1. Knocking on Heaven's Door, by Katy Butler
2. The Boys in the Boat, by Daniel James Brown
3. America's Corporal: James Tanner in War and Peace, by James Marten
4. Physics of the Future, by Michio Kaku
5. Shakespeare Saved my Life, by Laura Bates
6. Lawrence in Arabia, by Scott Anderson
7. Physics of the Impossible, by Michio Kaku
8. I Know why the Caged Bird Sings, by Maya Angelou
9. One Summer, by Bill Bryson
10. The Food Lovers' Guide to Wisconsin, by Martin Hintz
Jason mentioned to me something about Laura Bates' Shakespeare Saved my Life, and I wanted to reinforce that this Sourcebooks title has sold close to 100 copies at Boswell and every book club that reads it comes back to thank Anne for the recommendation. We are currently the #1 seller of the book since its release on Above the Treeline, and that's including other stores that hosted events with the author. Cool!
Books for Kids:
1. Ruin and Rising V3, by Leigh Bardugo
2. The Absolutely True Diary of a Part-Time Indian, by Sherman Alexie
3. Love Letters to the Dead, by Ava Dellaira
4. The Truth About Alice, by Jennifer Mathieu
5. The Fault in our Stars, by John Green
6. Copper Sun, by Sharon Draper
7. Siege and Storm V2, by Leigh Bardugo
8. Monument 14, by Emmy Laybourne
9. Shadow and Bone V1, by Leigh Bardugo
10. The Pilot and the Little Prince, by Peter Sís
We've had great sales on Peter Sís's newest, The Pilot and the Little Prince. Sís is a favorite of several booksellers here, and of customers too; it has not been unusual to see someone buying multiples. From the starred Booklist review: "Sís never misses an opportunity to hit readers with the power of pure image, as in a two-page spread of a plane flying over a geography of faces, sure to live on in many a child's imagination. Sis' masterful and moving sense of design never fails." And here's an interview with the author/illustrator from NPR.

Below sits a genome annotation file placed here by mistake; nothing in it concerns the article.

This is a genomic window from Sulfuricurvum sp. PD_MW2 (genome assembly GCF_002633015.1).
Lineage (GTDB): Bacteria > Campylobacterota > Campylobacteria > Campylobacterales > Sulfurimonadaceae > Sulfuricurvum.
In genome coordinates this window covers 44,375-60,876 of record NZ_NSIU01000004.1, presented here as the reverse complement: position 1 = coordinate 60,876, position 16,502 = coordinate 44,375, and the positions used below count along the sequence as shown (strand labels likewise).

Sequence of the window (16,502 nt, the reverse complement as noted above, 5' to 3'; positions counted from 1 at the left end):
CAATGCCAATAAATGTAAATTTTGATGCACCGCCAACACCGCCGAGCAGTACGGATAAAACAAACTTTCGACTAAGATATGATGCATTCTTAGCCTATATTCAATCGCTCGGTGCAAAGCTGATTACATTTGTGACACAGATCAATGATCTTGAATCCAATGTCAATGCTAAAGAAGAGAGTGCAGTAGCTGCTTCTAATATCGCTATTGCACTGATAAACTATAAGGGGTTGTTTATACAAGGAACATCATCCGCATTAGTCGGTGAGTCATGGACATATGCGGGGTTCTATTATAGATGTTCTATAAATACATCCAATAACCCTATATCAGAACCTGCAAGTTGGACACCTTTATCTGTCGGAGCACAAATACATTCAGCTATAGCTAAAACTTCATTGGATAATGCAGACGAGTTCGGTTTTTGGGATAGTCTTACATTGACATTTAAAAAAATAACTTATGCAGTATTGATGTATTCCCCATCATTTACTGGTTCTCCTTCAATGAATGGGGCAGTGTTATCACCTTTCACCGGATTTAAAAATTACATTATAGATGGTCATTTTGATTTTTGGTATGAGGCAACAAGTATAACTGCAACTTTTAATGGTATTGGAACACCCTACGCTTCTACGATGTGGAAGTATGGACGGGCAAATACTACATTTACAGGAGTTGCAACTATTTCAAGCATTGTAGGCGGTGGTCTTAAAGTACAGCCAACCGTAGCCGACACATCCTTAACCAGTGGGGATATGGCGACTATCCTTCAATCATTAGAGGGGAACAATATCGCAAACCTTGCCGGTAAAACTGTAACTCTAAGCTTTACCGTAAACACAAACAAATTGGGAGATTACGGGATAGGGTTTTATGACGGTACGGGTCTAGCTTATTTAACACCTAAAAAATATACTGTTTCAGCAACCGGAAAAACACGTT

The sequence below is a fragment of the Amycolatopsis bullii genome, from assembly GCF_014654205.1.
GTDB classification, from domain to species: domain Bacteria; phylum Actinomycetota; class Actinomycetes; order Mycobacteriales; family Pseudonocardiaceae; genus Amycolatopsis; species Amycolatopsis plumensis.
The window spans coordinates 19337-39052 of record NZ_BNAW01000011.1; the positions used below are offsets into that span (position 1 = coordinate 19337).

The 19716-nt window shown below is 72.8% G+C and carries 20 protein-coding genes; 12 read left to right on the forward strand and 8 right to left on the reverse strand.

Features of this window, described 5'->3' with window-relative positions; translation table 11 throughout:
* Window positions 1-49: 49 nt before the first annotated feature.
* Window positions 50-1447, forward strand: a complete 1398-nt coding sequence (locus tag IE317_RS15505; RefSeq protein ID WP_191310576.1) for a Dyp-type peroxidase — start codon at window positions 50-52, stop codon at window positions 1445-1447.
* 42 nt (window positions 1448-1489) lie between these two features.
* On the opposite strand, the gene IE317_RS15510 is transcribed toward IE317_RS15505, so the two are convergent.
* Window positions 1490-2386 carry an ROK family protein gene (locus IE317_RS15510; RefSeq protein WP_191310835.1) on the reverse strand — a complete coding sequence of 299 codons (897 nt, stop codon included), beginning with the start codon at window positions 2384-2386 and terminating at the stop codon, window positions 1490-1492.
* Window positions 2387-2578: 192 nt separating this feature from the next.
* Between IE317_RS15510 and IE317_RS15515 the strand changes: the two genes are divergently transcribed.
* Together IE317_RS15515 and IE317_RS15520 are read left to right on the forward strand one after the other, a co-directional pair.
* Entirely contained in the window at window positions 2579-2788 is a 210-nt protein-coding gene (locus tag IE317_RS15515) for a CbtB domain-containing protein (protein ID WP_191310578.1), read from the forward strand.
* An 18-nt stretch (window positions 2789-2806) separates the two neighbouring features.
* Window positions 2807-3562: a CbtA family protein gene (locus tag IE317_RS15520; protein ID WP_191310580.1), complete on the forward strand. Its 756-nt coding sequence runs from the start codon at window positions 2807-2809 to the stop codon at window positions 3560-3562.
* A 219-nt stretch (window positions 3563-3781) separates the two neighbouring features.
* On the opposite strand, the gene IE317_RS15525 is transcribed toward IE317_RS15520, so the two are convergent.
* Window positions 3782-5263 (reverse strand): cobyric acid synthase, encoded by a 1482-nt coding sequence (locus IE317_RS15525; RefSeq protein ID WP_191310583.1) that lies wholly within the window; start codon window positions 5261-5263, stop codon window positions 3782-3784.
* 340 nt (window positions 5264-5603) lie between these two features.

It's Summerfest break week for the Journal Sentinel book section. We're taking our own Summerfest break, and only hosting two authors during the festival. On June 30 (which is actually Summerfest break day), we've got the legendary Jonathan Lethem for the paperback tour of Dissident Gardens, while on July 5, we're hosting once-localish David Kalis, author of Vodka Shot, Pickle Chaser: A True Story of Risk, Corruption, and Self-Discovery Amid the Collapse of the Soviet Union
That said, Higgins recommends three new kids' books:
--The Cosmobiography of Sun Ra, written and illustrated by Chris Raschka
--Chu's First Day of School, written by Neil Gaiman, illustrated by Adam Rex
--National Wildlife Federation's World of Birds: A Beginner's Guide, illustrated by Kim Kurki.
Now just about every time I mention part-time Wisconsinite Neil Gaiman, one of you asks me if he'll ever come to Milwaukee. Can I mention that his collaborator, Adam Rex came, and we had a very nice day of schools for Cold Cereal, which I read? I'll never think about Lucky Charms the same way again.
And one last thing--today's FRONT PAGE of The New York Times Book Review features Mitchell Jackson's essay on Song of the Shank, by Jeffery Renard Allen. Mr. Allen read at Boswell two weeks ago, and we told you this book was major. The book may be a paperback original, but the print quality of the first edition was hardcover worthy (not newsprint, in other words), and yes, we've got signed copies.
From Jackson: "Within the past year, stories about slavery have received grand critical praise...while both were ceebrated, they also engendered a fair amount of criticism, arguments that often amounted to myopic cynics questioning whether the culture needed another story about slaves. what McBride, McQueen, and now Allen remind us that the answer last year is the answer this year and will be the answer next year: yes."